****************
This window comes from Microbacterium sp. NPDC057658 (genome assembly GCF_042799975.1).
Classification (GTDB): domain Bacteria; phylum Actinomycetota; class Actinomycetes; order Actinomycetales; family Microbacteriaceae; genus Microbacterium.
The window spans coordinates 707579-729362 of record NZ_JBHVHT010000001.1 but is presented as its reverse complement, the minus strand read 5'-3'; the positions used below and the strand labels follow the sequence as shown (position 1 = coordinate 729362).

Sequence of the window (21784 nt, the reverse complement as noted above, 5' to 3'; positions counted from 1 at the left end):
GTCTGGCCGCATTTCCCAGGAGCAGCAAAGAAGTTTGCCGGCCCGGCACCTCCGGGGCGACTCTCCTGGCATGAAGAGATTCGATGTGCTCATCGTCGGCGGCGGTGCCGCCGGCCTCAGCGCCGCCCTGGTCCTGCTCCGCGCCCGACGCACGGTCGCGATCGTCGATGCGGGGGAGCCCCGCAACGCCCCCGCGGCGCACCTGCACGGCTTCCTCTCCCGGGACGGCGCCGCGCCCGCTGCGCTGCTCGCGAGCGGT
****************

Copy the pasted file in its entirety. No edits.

This window comes from Microbacterium sp. NPDC057658 (genome assembly GCF_042799975.1).
Classification (GTDB): domain Bacteria; phylum Actinomycetota; class Actinomycetes; order Actinomycetales; family Microbacteriaceae; genus Microbacterium.
The window spans coordinates 707579-729362 of record NZ_JBHVHT010000001.1 but is presented as its reverse complement, the minus strand read 5'-3'; the positions used below and the strand labels follow the sequence as shown (position 1 = coordinate 729362).

Sequence of the window (21784 nt, the reverse complement as noted above, 5' to 3'; positions counted from 1 at the left end):
GTCTGGCCGCATTTCCCAGGAGCAGCAAAGAAGTTTGCCGGCCCGGCACCTCCGGGGCGACTCTCCTGGCATGAAGAGATTCGATGTGCTCATCGTCGGCGGCGGTGCCGCCGGCCTCAGCGCCGCCCTGGTCCTGCTCCGCGCCCGACGCACGGTCGCGATCGTCGATGCGGGGGAGCCCCGCAACGCCCCCGCGGCGCACCTGCACGGCTTCCTCTCCCGGGACGGCGCCGCGCCCGCTGCGCTGCTCGCGAGCGGT